Tahini Mixer (cordless)

I know this looks odd, but I do have a reason for it.
Today's child has no idea how damn lucky they are. They have hummus (however the hell it's spelled). Back in my day, I'd get a jar of peanut butter and be happy about it.

Hoummus (I'll spell if a few different ways so I'll occasionally get it right) is one of the most popular staples in our repertoire. Simple, healthy and fast to prepare. And, the kid likes it. One problem. The critical ingredient, tahini, like most nut butters, separates on standing. This makes it tricky to pour or portion it into a recipe. Are you getting oil or the nut paste when poured? If it were mixed uniformly, this wouldn't be an issue.

I always wanted to bring my tahini to the paint store so they could shake it on the paint stirring shaky thing. I just wasn't bold enough to actually do this so I tried to figure out a way to do it at home. The first thing I thought of was an immersion mixer. Problem with this is there's too much surface area and I figured the sticky tahini would adhere all over it ending up in a mess. The impeller in this application needed to have minimal surface area so the really sticky hummus wouldn't stick all over it.

I have these sharp, metal kebab skewers sitting in our infamous household "junk drawer." I don't use them for anything. I once brandished a bunch of the spikes when greeting a Jehovah’s Witness at the door trying to give me some Watch Tower shit, but that's about it. Suddenly, it hit. The loop at the end looked like a perfect impeller for this task. I grabbed my charged drill and gave it a whirl. In seconds, I had an extremely uniform tahini. When I pulled out the stirrer arm, it was nearly free of tahini.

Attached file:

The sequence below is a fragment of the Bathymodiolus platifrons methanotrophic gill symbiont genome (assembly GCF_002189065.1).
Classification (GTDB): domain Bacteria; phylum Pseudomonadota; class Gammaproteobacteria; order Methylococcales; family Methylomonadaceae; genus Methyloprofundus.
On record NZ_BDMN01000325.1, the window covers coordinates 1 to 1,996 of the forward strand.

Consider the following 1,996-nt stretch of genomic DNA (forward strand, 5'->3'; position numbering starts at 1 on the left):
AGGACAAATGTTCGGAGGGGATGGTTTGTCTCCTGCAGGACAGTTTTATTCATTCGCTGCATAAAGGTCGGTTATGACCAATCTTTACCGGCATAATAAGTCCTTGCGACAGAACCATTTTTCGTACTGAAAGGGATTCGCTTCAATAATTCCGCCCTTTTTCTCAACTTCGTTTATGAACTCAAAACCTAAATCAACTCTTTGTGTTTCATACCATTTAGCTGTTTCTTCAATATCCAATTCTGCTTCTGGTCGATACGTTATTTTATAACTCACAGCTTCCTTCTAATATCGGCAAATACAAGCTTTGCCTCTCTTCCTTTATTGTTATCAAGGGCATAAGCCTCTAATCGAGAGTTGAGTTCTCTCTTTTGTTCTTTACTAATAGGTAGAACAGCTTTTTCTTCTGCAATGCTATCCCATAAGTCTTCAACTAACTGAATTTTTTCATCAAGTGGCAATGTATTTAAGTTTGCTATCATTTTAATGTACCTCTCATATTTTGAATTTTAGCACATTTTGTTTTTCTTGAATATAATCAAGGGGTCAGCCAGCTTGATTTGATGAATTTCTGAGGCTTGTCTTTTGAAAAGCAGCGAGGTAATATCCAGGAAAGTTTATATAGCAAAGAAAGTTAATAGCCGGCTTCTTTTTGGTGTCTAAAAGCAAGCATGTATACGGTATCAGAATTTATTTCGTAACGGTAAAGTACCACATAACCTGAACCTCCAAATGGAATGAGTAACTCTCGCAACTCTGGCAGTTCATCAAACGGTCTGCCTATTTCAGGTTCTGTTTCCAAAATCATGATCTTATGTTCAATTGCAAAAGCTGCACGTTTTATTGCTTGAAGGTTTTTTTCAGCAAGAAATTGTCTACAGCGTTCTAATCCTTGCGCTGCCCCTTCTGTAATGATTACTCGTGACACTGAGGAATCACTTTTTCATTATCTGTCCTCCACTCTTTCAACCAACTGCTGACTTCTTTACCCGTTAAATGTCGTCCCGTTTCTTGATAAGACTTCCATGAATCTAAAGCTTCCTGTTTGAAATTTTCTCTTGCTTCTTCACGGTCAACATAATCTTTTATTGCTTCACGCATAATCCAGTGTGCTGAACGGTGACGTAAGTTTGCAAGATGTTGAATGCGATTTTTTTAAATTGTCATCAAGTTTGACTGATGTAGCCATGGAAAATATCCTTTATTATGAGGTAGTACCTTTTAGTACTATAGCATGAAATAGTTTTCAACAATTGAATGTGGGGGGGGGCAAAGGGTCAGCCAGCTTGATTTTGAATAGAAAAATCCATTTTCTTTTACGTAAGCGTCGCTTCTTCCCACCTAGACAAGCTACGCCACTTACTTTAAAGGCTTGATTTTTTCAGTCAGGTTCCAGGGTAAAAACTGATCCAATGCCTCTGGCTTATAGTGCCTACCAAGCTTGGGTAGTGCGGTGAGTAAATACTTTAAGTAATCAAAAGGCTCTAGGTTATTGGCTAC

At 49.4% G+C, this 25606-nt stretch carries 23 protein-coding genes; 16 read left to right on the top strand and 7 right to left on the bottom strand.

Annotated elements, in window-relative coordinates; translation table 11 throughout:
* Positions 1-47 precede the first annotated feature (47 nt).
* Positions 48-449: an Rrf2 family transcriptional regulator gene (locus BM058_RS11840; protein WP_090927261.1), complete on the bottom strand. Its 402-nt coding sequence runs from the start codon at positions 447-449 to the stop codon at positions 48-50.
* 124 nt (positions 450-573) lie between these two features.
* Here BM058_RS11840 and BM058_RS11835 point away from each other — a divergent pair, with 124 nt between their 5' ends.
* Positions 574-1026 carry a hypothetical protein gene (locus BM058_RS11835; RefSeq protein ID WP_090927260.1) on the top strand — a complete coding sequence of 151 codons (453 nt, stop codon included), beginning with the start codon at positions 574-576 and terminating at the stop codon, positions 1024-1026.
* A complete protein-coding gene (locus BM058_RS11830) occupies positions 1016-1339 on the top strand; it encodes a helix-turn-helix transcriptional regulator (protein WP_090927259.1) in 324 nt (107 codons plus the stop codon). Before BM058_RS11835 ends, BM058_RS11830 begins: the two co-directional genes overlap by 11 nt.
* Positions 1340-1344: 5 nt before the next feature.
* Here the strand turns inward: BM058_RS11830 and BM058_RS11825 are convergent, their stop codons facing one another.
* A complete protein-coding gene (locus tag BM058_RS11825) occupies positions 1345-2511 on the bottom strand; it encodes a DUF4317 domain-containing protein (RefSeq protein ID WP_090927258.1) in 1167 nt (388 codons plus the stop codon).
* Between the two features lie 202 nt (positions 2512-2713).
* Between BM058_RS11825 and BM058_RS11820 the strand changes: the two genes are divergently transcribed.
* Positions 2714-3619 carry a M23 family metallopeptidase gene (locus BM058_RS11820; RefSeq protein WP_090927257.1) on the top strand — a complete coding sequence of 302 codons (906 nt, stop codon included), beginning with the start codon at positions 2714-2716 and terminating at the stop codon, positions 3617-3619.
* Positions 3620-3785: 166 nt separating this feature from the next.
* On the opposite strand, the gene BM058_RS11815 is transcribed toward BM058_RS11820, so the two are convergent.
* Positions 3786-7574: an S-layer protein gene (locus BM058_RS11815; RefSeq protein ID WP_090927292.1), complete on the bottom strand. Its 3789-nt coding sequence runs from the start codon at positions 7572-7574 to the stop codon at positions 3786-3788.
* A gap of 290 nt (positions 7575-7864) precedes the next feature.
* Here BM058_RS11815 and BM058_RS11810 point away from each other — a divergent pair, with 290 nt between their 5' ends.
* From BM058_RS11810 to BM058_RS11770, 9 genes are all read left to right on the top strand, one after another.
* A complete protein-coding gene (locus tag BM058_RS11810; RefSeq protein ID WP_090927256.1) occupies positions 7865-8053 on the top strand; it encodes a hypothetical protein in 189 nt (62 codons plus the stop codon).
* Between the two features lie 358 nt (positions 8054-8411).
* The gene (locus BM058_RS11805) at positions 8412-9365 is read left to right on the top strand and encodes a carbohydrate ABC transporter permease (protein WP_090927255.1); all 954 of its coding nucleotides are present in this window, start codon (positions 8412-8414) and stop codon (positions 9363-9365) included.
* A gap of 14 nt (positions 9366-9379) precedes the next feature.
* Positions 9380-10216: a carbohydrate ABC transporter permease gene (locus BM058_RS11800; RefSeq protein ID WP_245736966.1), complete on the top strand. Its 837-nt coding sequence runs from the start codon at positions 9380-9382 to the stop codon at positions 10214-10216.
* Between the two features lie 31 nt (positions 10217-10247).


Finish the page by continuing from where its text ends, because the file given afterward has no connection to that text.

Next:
I'm filing the process patent application tomorrow.


Lisa the Waitress said...

Dave - you never cease to amaze. Have you ever tried Japanese sesame paste? I think it's much tastier than the other stuff and it's really thick and doesn't separate. It comes in a squeezy tube and alas, is about twice the price. Maybe that's why I like it...

Dave said...

I can't wait to try it. I'm fascinated. Didn't know it was part of Japanese cuisine. Thanks for the tip.